The movie also gave Du Welz the opportunity to get closer to his lead character than he had ever gone before, something that forced him to be “more creative” and “more focused” as a director. “I wanted to be very close to Gloria and her feelings and her passions towards that guy,” he said. “I wanted to feel the empathy for the character, which sort of was the challenge. In ‘Calvaire’ and ‘Vinyan,’ I was much more distant towards my characters. I refused any empathy. Sometimes that was problematic, and some people had mentioned that to me after they saw those films. For ‘Alleluia,’ I wanted to be in her head, to feel the stream of her thoughts and the energy of her consciousness. I wanted to smell her, and to smell her physical involvement to this man. I wanted to make a very organic and visceral movie.”

Casting Lola Dueñas and sustaining magical realism was imperative.

The final product unquestionably capitalizes on Du Welz’s goals. Much of that has to do with the fearless performance by Pedro Almodóvar regular Lola Dueñas, who manifests a desire that is both horrifying and emotionally devastating. Casting the part was easy, as Dueñas had a “chaotic fever about her,” as the director puts it, but hiring a Spanish actress in a French-Belgium role came with its own set of challenges. “They told me it was career suicide,” Du Welz said, “but I had to do it. Lola is never how you want her to be. She’s surprising, which is important for stepping into a role like this.” 

Dueñas’ performance is matched by Du Welz’s accomplished work behind the camera, which brings the viewer into Gloria’s torturous state of mind through editing, lighting and jittery camera movements. “It was very important to put those characters in a very moody environment and dream-like world. It’s not reality, but it’s not completely surreal,” he said. “It’s sort of this magical realism. It’s that border between the two. So many great movies in France in the 50s and 60s always worked in that magical realism.”

“I don’t know why we have realism everywhere. It’s like you have to be realistic because if you’re not they cannot believe you,” he continued. “I’m obsessed with only one thing, and that’s portraits of the characters I create. I want to tell a story, of course, but I really want to touch these characters and bring you into their souls. That’s why I’m so pleased with the moment where she [sings to the camera while standing over the corpse of her first victim], because it’s a pure, suspended moment. You don’t know exactly what it is, but it’s working in a way that transfixes. That suspended time brings you to another step in her emotional story in a way that is emotionally realistic but maybe not physically realistic.”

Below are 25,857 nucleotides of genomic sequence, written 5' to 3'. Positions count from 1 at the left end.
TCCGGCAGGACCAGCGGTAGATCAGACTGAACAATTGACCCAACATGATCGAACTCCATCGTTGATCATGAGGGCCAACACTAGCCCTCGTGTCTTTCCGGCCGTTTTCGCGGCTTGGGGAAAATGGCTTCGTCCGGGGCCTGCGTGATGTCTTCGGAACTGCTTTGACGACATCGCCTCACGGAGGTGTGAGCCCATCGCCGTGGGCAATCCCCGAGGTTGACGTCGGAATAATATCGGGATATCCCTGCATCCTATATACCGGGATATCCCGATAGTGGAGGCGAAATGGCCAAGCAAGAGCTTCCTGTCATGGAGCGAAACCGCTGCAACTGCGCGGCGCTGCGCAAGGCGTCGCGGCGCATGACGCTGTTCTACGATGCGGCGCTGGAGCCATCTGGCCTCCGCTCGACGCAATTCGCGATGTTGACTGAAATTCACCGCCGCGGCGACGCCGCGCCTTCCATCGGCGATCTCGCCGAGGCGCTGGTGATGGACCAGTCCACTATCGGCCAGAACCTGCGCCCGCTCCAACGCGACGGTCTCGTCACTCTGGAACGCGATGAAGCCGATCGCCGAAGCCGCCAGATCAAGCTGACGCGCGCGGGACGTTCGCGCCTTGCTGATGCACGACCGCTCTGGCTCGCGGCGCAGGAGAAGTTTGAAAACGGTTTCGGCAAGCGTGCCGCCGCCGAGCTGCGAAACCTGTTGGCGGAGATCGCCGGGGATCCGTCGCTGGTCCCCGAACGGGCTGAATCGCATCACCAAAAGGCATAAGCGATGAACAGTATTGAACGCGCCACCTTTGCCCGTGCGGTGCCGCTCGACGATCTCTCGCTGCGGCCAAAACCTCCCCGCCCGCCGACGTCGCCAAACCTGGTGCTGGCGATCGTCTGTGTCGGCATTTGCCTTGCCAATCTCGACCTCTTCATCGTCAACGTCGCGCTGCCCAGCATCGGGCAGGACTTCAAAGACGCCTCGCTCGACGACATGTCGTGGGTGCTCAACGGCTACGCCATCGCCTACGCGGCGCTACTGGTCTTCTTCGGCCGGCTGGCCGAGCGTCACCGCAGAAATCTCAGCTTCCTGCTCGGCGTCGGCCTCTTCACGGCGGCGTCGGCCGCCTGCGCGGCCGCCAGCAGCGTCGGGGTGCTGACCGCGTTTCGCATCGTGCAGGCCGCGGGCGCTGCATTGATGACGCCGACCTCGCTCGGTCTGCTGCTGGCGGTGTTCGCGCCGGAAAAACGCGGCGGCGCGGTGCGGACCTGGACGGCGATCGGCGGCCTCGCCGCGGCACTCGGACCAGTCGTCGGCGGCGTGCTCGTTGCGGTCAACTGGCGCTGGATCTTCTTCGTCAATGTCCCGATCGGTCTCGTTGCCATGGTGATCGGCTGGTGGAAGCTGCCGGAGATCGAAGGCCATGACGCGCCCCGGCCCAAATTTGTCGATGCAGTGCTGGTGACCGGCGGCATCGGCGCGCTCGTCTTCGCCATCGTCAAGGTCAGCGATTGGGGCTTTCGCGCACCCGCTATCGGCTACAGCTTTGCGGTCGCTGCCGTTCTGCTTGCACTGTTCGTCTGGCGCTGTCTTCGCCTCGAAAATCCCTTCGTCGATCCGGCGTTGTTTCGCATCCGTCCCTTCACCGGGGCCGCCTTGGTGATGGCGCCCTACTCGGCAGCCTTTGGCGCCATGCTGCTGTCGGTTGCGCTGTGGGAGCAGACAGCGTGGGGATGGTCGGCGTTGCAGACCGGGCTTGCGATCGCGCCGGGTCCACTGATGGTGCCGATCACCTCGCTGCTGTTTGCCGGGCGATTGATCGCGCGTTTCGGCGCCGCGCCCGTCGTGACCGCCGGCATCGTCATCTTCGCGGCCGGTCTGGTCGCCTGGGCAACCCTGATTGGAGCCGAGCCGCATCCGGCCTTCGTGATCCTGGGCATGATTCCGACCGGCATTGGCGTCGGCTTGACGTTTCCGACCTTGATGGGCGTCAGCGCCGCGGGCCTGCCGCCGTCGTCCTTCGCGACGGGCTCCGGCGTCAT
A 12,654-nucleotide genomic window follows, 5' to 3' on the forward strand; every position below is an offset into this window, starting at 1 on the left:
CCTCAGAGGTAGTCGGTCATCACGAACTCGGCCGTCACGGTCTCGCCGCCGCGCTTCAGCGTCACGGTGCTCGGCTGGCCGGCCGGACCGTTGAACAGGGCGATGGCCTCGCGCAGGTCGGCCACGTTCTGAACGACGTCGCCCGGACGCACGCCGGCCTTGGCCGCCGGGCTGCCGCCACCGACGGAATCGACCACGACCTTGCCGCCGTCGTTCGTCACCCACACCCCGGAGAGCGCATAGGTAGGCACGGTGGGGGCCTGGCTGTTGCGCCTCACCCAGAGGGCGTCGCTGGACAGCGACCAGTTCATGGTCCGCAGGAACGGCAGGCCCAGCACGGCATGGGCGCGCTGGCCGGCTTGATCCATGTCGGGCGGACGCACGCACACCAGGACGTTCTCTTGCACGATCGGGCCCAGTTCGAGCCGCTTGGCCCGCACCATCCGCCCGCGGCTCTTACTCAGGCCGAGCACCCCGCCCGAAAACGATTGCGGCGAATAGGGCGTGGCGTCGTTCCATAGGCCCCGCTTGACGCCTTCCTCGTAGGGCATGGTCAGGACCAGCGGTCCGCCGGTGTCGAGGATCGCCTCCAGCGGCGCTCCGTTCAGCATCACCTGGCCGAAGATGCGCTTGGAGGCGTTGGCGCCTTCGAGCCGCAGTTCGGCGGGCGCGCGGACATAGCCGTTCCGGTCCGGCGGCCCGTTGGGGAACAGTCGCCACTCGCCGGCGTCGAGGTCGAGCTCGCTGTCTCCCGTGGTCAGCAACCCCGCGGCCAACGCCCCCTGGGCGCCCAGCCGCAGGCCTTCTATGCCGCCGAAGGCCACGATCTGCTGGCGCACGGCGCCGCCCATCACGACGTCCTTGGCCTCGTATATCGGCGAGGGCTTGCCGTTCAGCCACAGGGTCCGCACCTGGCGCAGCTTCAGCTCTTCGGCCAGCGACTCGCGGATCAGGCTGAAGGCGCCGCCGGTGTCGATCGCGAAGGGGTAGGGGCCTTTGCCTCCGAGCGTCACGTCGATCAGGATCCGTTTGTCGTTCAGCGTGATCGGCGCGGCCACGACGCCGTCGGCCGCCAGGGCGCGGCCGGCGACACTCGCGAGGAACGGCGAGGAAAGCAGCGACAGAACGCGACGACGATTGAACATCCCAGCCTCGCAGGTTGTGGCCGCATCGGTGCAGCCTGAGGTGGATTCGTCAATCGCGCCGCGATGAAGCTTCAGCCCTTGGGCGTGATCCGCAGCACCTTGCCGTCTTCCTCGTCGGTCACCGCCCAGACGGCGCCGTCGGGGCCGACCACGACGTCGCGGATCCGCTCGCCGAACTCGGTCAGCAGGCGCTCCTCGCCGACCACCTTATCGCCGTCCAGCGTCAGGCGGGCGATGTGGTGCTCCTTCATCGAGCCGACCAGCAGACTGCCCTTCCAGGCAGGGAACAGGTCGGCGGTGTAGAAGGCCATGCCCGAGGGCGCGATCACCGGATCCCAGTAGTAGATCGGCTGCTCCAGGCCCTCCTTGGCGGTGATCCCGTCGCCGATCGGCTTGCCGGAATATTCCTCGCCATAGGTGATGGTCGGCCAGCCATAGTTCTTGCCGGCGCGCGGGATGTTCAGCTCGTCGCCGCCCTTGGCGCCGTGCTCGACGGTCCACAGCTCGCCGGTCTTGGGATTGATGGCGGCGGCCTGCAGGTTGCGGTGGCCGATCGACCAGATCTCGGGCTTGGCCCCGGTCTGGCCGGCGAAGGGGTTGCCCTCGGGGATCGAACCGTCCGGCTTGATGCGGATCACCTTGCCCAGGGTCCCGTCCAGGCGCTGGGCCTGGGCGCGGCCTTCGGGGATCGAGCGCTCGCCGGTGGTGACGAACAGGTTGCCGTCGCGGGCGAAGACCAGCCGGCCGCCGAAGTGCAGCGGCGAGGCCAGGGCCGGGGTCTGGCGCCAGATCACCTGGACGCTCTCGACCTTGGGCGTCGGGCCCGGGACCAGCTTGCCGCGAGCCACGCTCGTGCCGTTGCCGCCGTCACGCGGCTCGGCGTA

Genre dissatisfaction and moving on. 

The ambiguous space between the character’s reality and increasingly violent mind is where Du Welz plants the viewer, which gives his film a singular tone that is more horrifying than any of today’s domestic horror releases. No wonder the director isn’t too enamored with being labeled a “horror director.” “It’s really condescending to say that, especially in Europe when you call someone a ‘genre filmmaker.’ I’m a filmmaker, that’s it,” he said. “Today I’m a little bit bored by horror. It’s a genre I feel that’s dying in some ways — it’s not very interesting to me. It’s childish and offensive. It’s not genius stuff. It’s always the same tricks, so it’s not really as creative or inventive as it was in the 1970s or the 1980s. There is no substance to the films or political vision to them — just scares.”

In the hands of Du Welz, “Alleluia” constantly challenges the norms of the genre to provide a visceral experience that feels disturbingly unfamiliar. It should be these same sensibilities that shake up the “revenge-thriller” the director is currently editing. Titled “Message from the King,” the film centers on a new Los Angeles implant seeking revenge for his disappeared sister. Sporting two heavyweight producers — Stephen Cornwell (“A Most Wanted Man”) and David Lancaster (“Whiplash,” “Nightcrawler”) — and a cast that includes Chadwick Boseman, Alfred Molina, Luke Evans and Teresa Palmer, the project should be his most accessible one yet for as far as domestic audiences are concerned.

Although Du Welz admits it’s a “more commercial movie” than “Alleluia,” he assures it will still have the his personal edge thanks to the “freedom” his producers allowed him on set, including the approval of shooting on film (“I hate that kind of image that looks clean that we have now,” he says of digital. “The goal is to provide that grain, like something out of an old John Waters movie, where you can feel the sweat and the smell of everything”). With plans to have the film ready in time for the Sundance Film Festival in January 2016, it couldn’t be a better time to get familiar with Du Welz and his psychological sensibilities.

Just don’t watch “Alleluia” alone.

“Alleluia” is currently playing in select theaters and available on iTunes and On Demand. 

READ MORE: Watch: Love and Horror Are a Perfect Match in Exclusive Trailer for ‘Alleluia’